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About this Poem 

“Dust” was published in Green Leaves (James T. White, 1918).

Dust

My words are dust.
I who would build a star,
I who would touch the heel of the white sun;
Staggering up the inaccessible sky,
I look upon the dust.

The stainless clouds go mounting
In shining spires;
And a little heap of dust
Are my desires.

Yet, dwelling long upon these peaks
Unchained upon the flickering western sky,
I have beheld them at the breath of darkness
Fade slowly out and die.

What of my lineage? 
Arrogant and swift,
I bend above the dust,
Untouched of all my grief,
Untarnished of the hour,
And lo! the leaf—
The passionate climbing flower!

This poem is in the public domain. Published in Poem-a-Day on September 2, 2018, by the Academy of American Poets.

This poem is in the public domain. Published in Poem-a-Day on September 2, 2018, by the Academy of American Poets.

Florence Ripley Mastin

Florence Ripley Mastin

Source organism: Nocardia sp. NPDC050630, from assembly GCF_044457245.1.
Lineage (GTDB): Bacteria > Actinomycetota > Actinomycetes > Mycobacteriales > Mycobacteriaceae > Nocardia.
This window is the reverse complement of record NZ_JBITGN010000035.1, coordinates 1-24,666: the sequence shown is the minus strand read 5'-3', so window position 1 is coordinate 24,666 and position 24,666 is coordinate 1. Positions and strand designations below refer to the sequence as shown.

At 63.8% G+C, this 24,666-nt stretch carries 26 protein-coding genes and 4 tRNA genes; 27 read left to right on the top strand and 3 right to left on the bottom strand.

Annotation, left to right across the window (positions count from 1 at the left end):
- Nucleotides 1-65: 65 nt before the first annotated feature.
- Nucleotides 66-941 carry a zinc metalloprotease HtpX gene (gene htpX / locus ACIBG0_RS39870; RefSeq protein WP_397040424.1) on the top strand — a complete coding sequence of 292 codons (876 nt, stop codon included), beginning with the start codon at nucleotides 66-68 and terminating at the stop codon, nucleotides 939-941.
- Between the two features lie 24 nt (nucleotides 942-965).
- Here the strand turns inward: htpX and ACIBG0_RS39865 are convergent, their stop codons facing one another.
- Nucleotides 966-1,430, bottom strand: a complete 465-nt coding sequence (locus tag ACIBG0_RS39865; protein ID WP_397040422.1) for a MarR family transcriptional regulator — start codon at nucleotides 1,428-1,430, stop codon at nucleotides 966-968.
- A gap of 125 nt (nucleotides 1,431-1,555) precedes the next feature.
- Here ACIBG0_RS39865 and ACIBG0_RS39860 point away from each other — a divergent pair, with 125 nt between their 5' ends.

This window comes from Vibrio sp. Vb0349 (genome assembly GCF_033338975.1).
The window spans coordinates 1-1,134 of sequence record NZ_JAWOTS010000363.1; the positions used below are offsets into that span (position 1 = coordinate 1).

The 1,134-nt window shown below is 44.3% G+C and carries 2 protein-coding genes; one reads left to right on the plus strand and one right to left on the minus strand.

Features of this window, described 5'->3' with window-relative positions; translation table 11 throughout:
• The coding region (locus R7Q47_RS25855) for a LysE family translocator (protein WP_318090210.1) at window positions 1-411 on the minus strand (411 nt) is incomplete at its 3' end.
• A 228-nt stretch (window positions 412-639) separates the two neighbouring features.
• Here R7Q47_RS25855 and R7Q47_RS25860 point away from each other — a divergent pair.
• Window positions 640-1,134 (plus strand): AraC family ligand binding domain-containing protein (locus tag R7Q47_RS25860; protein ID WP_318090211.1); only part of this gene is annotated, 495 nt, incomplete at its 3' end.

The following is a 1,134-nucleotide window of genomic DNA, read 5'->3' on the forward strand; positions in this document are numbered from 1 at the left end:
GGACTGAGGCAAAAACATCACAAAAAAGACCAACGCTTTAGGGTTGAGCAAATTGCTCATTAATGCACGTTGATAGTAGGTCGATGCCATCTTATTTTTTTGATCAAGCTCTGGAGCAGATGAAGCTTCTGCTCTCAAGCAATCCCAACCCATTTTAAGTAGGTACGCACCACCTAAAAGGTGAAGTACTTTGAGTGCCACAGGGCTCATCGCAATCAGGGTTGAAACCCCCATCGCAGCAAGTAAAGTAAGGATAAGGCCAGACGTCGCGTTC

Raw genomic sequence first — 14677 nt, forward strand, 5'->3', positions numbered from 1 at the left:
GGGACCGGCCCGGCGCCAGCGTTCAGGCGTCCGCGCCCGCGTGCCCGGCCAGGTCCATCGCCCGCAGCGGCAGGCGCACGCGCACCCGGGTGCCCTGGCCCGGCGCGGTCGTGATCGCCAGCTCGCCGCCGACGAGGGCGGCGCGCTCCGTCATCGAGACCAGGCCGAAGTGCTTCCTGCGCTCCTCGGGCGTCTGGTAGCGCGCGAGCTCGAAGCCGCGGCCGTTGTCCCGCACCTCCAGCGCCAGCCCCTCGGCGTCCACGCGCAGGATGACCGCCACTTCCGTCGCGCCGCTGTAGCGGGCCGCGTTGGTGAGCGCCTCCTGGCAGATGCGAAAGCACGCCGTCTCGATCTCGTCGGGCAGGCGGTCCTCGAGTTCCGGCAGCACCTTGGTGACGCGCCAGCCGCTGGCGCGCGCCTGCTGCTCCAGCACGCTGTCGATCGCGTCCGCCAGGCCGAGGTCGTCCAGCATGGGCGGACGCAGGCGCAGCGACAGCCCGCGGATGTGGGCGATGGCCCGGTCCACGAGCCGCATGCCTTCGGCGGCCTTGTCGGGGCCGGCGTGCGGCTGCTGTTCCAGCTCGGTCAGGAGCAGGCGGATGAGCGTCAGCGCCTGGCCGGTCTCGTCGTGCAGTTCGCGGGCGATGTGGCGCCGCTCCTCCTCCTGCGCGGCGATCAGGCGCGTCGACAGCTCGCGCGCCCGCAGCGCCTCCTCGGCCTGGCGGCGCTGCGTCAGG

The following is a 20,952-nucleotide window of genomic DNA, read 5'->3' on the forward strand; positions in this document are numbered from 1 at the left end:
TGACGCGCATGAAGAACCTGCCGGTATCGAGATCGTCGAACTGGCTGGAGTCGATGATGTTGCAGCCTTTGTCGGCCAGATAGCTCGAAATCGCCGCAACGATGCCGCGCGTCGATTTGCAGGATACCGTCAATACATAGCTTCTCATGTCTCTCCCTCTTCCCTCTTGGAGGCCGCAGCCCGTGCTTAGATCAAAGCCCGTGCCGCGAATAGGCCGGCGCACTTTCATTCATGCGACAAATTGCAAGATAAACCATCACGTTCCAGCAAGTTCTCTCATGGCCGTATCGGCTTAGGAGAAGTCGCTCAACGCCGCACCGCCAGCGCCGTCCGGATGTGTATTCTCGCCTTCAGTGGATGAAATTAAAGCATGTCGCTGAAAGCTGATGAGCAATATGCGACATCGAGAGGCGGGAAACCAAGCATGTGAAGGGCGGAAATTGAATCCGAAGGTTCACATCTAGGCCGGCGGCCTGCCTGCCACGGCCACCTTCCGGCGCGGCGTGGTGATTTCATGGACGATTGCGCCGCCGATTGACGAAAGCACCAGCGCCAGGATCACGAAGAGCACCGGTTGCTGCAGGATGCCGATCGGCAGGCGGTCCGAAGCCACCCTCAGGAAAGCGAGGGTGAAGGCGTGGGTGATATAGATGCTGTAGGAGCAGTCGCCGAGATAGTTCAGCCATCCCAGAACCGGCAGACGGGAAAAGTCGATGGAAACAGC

Florence Ripley Mastin was born in Wayne, Pennsylvania, in 1886.

by this poet

poem

Moth Moon, a-flutter in the lilac tree,
With pollen of the white stars on thy wings,
Oh! would I shared thy flight, thy fantasy,
The aimless beauty of thy brightenings!
A worker, wed to Purpose and Things,
Earth-worn I turn from Day’s sufficiency.
One lethéd hour that duty never brings

poem

Out of the dark cup
Your voice broke like a flower.
It trembled, swaying on its taut stem.
The caress in its touch
Made my eyes close.

poem

Night fell one year ago, like this.
He had been writing steadily.
Among these dusky walls of books,
How bright he looked, intense as flame!
Suddenly he paused,
The firelight in his hair,
And said, “The time has come to go.”
I took his hand;
We watched the logs burn out;